DUBLIN (Reuters) - Ireland’s central bank on Thursday fined KBC Bank Ireland 18.3 million euros ($21.3 million) for overcharging mortgage customers who should have been given the option of a cheaper “tracker” mortgage, the second bank to be fined over the issue.
Ireland's main banks, including permanent tsb IL0A.I which was handed a record 21 million euro fine last year, have paid out almost 700 million euros to compensate 40,000 borrowers denied mortgages that follow the low European Central Bank rate.
Ireland’s central bank launched a probe in 2015 into the product that was widely offered by Irish banks during the country’s housing boom in the mid 2000s. The country’s other lenders remain under investigation.
The central bank said KBC’s failing had a “devastating” impact on 3,741 account holders, including the loss of 66 properties, and described KBC’s engagement on the issue as “deeply unsatisfactory.”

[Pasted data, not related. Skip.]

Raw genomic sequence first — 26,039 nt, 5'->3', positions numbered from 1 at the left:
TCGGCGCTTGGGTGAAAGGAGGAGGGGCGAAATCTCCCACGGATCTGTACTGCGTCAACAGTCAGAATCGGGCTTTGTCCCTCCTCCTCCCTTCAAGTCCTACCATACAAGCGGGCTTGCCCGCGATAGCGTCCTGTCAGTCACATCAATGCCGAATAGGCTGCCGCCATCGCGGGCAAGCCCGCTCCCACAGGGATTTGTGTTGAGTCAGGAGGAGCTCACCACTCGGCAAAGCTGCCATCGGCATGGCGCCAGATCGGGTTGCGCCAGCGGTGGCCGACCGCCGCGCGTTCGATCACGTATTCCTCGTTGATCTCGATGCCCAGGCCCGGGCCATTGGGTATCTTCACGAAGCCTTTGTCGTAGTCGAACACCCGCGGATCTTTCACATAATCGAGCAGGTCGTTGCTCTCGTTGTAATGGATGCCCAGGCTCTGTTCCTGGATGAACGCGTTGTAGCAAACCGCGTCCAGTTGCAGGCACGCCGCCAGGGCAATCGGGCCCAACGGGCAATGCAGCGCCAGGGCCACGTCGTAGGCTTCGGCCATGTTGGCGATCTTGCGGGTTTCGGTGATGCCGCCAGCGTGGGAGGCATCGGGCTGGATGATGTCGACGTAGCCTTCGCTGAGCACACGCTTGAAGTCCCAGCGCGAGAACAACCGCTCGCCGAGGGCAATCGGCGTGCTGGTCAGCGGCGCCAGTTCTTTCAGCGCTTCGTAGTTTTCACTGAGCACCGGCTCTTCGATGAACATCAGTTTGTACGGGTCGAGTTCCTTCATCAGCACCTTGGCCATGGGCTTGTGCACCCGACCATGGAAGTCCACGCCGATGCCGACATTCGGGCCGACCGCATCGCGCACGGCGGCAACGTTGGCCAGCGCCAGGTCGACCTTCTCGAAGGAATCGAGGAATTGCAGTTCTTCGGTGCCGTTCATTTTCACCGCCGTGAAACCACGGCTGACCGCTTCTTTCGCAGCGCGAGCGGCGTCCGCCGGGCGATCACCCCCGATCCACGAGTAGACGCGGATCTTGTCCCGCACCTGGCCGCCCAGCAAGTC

The lender, the Irish unit of Belgian bank and insurance group KBC KBC.BR, apologised "profoundly" to customers impacted by its management of their mortgages.
“The tracker mortgage issue is a hugely regrettable chapter in Irish banking and one from which we in KBC have learned significant lessons,” KBC Bank Ireland chief executive Peter Roebben said in a statement.
“We deeply regret these events, and recognise that they have led to a breach of trust.”
($1 = 0.8586 euros)
Reporting by Padraic Halpin and Conor Humphries; Editing by Toby Chopra and Mark Potter
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